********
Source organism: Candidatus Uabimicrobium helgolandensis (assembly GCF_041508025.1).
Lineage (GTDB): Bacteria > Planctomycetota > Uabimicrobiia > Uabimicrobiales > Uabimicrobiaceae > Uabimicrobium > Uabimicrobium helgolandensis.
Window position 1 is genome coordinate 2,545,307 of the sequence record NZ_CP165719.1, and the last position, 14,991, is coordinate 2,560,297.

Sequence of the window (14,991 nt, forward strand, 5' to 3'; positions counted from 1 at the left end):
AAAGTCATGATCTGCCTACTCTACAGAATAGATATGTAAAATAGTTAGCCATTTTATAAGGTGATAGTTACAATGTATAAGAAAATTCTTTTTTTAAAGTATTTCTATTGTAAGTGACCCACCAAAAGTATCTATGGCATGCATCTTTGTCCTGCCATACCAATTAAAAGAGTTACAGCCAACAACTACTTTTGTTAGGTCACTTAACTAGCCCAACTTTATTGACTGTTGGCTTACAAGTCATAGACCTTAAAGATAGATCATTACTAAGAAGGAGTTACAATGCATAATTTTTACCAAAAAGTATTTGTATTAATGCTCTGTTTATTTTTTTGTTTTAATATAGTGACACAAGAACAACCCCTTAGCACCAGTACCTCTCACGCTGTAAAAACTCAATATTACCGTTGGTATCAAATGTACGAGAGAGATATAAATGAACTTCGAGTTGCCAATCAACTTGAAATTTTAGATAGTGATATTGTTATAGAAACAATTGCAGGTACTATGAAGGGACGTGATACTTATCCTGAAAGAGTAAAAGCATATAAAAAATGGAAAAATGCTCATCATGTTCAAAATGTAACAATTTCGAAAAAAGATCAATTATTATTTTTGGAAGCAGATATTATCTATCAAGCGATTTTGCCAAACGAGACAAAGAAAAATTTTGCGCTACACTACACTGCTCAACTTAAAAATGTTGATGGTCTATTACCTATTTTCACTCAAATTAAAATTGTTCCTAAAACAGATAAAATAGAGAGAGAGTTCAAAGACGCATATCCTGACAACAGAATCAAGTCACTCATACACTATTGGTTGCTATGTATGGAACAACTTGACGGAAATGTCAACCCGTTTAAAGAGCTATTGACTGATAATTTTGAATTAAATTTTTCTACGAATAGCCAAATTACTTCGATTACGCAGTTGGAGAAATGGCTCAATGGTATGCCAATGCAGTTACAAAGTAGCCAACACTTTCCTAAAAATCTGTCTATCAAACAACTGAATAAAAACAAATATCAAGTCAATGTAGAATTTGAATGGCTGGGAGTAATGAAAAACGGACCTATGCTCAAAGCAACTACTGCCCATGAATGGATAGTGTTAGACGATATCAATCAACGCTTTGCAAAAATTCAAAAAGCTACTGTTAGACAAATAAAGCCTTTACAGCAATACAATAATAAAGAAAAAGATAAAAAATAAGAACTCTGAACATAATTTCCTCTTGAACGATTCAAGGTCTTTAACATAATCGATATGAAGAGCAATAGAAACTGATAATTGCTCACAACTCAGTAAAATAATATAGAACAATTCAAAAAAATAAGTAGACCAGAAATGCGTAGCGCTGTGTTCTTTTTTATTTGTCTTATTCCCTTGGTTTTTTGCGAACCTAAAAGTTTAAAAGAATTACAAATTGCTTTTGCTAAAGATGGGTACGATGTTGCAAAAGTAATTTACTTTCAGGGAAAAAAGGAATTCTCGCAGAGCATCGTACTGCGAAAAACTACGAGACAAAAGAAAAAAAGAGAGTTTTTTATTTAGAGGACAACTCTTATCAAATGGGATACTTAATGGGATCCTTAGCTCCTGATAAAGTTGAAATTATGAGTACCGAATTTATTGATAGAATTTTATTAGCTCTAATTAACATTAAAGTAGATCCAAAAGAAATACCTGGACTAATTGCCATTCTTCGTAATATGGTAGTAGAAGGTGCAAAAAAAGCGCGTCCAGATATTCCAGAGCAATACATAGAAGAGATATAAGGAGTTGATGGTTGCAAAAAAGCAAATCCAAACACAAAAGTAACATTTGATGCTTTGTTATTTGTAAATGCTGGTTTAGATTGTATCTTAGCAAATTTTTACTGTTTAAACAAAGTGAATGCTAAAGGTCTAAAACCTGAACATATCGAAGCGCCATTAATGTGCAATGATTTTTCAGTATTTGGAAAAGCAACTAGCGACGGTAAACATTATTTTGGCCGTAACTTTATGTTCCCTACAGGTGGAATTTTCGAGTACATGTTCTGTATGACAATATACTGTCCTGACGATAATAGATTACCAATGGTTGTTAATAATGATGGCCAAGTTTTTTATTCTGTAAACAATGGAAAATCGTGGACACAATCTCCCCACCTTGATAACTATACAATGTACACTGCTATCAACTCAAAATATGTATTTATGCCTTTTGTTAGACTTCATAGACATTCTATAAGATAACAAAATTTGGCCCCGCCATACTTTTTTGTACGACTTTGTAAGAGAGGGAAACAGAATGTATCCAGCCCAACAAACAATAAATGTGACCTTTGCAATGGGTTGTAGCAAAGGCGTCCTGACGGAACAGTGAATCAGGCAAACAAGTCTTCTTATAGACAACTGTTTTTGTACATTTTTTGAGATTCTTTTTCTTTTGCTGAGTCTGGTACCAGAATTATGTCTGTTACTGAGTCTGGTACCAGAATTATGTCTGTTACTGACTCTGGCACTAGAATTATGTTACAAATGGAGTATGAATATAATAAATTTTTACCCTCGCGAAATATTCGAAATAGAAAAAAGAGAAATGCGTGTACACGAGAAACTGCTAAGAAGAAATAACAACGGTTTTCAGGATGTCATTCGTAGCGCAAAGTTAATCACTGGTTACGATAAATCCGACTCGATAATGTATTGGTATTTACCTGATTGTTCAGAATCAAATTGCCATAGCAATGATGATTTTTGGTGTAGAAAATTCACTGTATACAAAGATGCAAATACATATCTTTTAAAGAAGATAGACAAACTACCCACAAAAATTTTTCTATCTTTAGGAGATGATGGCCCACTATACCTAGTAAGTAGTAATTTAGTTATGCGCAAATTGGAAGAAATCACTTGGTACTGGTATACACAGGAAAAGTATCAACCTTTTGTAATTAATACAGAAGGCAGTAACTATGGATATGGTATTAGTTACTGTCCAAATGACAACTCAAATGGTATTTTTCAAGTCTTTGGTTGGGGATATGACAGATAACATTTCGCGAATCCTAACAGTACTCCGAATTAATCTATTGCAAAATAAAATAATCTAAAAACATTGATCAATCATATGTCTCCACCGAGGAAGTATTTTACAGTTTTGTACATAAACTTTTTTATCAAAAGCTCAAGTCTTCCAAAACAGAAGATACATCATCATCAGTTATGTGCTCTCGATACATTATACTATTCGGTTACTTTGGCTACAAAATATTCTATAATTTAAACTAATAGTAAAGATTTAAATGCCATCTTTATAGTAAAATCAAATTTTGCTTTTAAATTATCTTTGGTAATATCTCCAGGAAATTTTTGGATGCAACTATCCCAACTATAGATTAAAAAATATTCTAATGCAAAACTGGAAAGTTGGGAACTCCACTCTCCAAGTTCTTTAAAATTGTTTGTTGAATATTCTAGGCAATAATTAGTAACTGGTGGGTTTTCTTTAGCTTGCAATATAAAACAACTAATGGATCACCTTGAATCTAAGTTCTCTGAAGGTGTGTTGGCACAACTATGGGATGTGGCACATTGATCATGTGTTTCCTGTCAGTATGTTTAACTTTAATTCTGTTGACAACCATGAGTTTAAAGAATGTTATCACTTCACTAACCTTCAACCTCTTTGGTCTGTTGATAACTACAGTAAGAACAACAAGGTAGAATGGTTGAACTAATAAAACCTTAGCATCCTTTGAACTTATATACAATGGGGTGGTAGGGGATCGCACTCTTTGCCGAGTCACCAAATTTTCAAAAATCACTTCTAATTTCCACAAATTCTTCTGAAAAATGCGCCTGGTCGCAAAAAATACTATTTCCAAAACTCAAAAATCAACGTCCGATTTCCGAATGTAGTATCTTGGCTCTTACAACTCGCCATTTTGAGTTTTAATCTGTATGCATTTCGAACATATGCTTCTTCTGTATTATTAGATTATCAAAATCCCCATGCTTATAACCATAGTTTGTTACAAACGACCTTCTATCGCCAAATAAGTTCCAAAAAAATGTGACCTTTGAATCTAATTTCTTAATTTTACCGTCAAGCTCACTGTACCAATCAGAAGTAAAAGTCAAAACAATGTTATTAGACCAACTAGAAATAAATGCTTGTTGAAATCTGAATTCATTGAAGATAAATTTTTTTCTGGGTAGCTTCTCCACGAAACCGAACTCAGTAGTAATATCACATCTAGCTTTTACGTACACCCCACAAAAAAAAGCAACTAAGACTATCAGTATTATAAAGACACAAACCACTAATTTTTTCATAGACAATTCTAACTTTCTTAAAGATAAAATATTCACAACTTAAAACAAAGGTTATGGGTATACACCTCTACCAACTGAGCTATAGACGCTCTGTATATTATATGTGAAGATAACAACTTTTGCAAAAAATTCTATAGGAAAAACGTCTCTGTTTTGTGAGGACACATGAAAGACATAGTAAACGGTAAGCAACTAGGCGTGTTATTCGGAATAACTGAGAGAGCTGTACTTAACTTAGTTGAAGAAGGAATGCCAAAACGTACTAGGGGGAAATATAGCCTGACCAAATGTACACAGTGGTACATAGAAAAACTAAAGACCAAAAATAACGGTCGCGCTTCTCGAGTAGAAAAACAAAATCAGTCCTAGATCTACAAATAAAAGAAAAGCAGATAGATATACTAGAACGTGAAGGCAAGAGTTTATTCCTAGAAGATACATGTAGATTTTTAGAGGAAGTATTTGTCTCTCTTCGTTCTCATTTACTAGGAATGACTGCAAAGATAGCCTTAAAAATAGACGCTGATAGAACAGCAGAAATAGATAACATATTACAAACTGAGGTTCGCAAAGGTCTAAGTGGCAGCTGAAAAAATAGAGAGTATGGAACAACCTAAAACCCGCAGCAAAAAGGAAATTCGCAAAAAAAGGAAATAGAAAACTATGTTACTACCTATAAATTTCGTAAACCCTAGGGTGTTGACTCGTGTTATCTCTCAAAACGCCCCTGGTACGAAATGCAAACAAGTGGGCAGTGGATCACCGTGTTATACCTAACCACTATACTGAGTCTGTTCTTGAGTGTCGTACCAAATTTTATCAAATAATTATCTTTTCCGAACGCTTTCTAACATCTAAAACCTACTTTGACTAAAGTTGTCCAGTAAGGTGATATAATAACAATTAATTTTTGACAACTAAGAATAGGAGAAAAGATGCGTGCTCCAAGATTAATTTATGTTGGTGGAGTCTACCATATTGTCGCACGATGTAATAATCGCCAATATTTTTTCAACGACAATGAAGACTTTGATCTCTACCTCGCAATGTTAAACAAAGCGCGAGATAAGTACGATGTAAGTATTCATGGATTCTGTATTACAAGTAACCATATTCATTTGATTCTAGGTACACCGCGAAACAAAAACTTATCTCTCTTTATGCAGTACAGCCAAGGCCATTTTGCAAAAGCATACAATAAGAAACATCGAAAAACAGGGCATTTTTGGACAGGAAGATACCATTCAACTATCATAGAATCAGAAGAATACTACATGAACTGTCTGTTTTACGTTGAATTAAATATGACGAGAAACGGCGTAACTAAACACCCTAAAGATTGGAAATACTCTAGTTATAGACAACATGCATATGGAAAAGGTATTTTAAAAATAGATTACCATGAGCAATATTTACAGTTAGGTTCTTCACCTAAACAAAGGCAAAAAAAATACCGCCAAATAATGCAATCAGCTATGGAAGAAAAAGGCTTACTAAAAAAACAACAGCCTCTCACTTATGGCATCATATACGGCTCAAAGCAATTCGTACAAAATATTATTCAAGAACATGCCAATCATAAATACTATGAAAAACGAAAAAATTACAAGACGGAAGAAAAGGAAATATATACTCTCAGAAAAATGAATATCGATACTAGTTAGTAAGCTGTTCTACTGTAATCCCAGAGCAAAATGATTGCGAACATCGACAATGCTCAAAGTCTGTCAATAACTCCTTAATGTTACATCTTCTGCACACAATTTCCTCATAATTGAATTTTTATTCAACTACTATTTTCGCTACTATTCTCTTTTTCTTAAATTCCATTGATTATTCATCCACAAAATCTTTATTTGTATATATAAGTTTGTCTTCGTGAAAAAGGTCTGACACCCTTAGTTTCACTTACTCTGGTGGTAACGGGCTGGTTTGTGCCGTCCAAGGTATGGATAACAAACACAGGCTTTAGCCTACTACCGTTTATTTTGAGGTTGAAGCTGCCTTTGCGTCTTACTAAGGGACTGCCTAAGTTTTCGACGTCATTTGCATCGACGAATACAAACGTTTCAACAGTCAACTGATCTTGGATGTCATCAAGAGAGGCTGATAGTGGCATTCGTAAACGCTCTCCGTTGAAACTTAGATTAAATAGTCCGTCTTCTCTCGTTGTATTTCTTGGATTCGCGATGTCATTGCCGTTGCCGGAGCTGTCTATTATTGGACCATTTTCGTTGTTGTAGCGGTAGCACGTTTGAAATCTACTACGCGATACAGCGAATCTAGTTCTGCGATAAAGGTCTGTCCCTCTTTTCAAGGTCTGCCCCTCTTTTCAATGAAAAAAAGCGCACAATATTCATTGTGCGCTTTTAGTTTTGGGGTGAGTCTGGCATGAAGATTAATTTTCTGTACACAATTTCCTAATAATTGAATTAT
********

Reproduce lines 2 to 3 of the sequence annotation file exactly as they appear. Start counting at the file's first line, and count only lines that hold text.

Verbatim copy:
Lineage (GTDB): Bacteria > Planctomycetota > Uabimicrobiia > Uabimicrobiales > Uabimicrobiaceae > Uabimicrobium > Uabimicrobium helgolandensis.
Window position 1 is genome coordinate 2,545,307 of the sequence record NZ_CP165719.1, and the last position, 14,991, is coordinate 2,560,297.